Hinton, one of the three “Godfathers of AI” honored with the 2018 Turing Award for their impactful research in Artificial Intelligence, has expressed that part of him regrets his life’s accomplishments.
Speaking out about the dangers associated with Artificial Intelligence (AI) recently led to Hinton, 75, quitting his job at Google. This was revealed in an interview with The New York Times.
Hinton, an employee at Google for over 10 years, had been working there for a long time.
“I console myself with the normal excuse: If I hadn’t done it, somebody else would have,”
“It is hard to see how you can prevent the bad actors from using it for bad things.”
Last month, Andrew Hinton notified Google of his resignation, and this past Thursday, he had a direct conversation with CEO Sundar Pichai. Although details of the talk remain unknown, the company has acknowledged Hinton’s resignation.
ChatGPT and Google Bard result from work to improve natural language processing capabilities. This work has aimed to develop complex algorithms that can analyze language with greater accuracy, understanding the grammar and contextual meaning more nuancedly.
Hinton and two of his students founded a company that Google later acquired. One of the students became the chief scientist at OpenAI, and Hinton stayed with Google in an academic capacity for life.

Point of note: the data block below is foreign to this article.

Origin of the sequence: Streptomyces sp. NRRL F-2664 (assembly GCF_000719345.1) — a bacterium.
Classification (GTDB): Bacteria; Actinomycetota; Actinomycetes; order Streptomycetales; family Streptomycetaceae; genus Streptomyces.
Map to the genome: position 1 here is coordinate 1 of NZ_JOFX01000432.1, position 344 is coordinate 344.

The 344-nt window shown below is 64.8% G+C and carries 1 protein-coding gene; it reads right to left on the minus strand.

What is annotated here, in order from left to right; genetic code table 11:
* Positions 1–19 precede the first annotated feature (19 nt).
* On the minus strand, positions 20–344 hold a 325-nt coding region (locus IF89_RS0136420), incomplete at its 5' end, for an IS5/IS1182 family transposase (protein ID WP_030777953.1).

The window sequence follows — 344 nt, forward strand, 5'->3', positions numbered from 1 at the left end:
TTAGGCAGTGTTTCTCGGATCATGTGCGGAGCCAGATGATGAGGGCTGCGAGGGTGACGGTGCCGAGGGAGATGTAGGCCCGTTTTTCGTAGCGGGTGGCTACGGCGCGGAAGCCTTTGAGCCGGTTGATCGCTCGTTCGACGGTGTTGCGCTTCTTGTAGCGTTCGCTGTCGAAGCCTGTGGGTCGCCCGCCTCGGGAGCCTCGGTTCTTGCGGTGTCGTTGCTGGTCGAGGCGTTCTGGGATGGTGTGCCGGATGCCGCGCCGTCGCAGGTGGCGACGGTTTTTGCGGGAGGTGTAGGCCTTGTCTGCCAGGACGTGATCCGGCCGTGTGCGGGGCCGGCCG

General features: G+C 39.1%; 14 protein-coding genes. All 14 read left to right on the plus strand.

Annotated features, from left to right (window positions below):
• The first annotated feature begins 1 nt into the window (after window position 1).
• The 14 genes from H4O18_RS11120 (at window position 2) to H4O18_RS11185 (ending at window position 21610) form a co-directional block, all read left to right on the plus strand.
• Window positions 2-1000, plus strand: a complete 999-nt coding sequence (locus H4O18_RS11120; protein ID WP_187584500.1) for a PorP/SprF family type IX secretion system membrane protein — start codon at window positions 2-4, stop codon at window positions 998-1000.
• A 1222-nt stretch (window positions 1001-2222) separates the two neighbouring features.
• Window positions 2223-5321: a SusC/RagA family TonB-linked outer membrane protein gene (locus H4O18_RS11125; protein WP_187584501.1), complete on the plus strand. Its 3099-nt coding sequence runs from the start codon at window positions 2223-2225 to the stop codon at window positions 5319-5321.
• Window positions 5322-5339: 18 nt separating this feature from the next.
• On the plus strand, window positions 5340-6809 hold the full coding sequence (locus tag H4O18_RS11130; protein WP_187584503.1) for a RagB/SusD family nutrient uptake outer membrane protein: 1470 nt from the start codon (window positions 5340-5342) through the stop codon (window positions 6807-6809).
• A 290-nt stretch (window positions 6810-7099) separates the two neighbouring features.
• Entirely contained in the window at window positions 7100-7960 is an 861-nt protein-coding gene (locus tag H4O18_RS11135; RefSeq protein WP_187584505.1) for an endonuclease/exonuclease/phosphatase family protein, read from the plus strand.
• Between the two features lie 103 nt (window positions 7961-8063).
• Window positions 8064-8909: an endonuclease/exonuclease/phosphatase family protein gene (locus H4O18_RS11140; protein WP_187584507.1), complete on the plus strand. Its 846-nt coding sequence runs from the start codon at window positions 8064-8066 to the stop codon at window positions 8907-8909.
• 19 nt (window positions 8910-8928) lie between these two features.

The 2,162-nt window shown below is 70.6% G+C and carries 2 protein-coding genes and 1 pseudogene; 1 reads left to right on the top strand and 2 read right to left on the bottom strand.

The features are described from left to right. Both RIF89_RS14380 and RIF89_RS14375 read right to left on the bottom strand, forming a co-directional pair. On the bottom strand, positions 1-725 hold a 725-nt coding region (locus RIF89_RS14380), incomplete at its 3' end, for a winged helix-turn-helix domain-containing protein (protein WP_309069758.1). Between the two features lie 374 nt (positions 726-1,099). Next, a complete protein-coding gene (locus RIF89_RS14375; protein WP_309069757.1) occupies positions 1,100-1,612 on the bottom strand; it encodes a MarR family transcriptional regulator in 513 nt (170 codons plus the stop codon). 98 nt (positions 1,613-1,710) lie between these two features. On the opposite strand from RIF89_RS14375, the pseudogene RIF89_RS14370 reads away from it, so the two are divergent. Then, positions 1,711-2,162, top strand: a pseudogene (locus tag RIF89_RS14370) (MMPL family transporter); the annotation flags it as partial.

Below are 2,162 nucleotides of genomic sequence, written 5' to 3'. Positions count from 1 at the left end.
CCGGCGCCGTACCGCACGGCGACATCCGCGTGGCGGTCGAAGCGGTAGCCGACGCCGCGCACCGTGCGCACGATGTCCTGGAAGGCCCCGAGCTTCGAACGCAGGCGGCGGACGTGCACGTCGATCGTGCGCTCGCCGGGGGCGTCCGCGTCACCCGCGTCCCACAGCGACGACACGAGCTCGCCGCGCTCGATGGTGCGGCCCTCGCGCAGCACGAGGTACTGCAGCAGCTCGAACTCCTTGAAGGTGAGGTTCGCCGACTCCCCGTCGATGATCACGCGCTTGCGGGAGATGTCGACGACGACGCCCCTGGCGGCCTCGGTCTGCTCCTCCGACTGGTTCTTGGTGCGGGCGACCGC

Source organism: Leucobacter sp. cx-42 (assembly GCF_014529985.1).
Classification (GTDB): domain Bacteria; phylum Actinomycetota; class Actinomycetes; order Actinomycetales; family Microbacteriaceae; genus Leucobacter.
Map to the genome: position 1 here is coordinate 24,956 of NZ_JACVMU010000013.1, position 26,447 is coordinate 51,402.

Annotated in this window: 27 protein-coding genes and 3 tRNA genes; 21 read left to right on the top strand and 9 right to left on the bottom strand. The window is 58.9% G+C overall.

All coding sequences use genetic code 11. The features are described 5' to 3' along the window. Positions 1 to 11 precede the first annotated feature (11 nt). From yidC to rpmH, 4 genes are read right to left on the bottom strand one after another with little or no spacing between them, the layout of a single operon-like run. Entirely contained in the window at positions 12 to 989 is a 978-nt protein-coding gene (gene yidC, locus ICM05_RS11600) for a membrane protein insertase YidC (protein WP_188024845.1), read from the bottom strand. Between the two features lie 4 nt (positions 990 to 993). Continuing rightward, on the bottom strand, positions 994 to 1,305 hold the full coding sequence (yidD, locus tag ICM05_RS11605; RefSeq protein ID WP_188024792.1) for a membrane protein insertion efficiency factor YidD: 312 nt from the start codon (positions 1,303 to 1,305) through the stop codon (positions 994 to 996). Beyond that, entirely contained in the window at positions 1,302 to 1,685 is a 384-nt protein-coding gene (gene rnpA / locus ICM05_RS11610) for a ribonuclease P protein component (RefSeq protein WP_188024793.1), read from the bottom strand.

Hinton’s groundbreaking research, alongside that of his students, enabled the formation of a neural network that could recognize familiar objects– such as dogs, cats, and flowers– by analyzing thousands of images. Consequently, this work has shaped the conception of Google Bard and ChatGPT.
When Microsoft unveiled its OpenAI-enhanced Bing, challenging Google’s main business, Hinton was pleased with Google’s ownership of the technology until now. This caused a “code red” response within the search giant.
Hinton believes that the growing competition between computer-generated fake images and texts might be unceasing, eventually leading to a drastically altered reality where it will be difficult to discern what is real.
Jeff Dean, Google’s Chief Scientist, sought to lighten the mood with his statement:
Jeff Dean says:
“We remain committed to a responsible approach to AI. We’re continually learning to understand emerging risks while also innovating boldly.”
Hinton’s immediate worry is the spread of misinformation. Yet, his longer-term worry lies in AI eliminating rote jobs and possibly humanity due to its ability to write and run code. Taking to Twitter, he clarified this position on Google’s stewardship.
Hinton continues to say to the NYT:
“The idea that this stuff could actually get smarter than people — a few people believed that,”
“But most people thought it was way off. And I thought it was way off. I thought it was 30 to 50 years or even longer away. Obviously, I no longer think that.”
They must strike a balance between scientific progress and the ethical considerations that come with it. Doing so allows us to avoid past mistakes and work towards a brighter future. So let us learn from the lessons of Oppenheimer and other pioneers who have come before us and strive to conduct our research to benefit humanity without sacrificing our values and principles.
Source: The Verge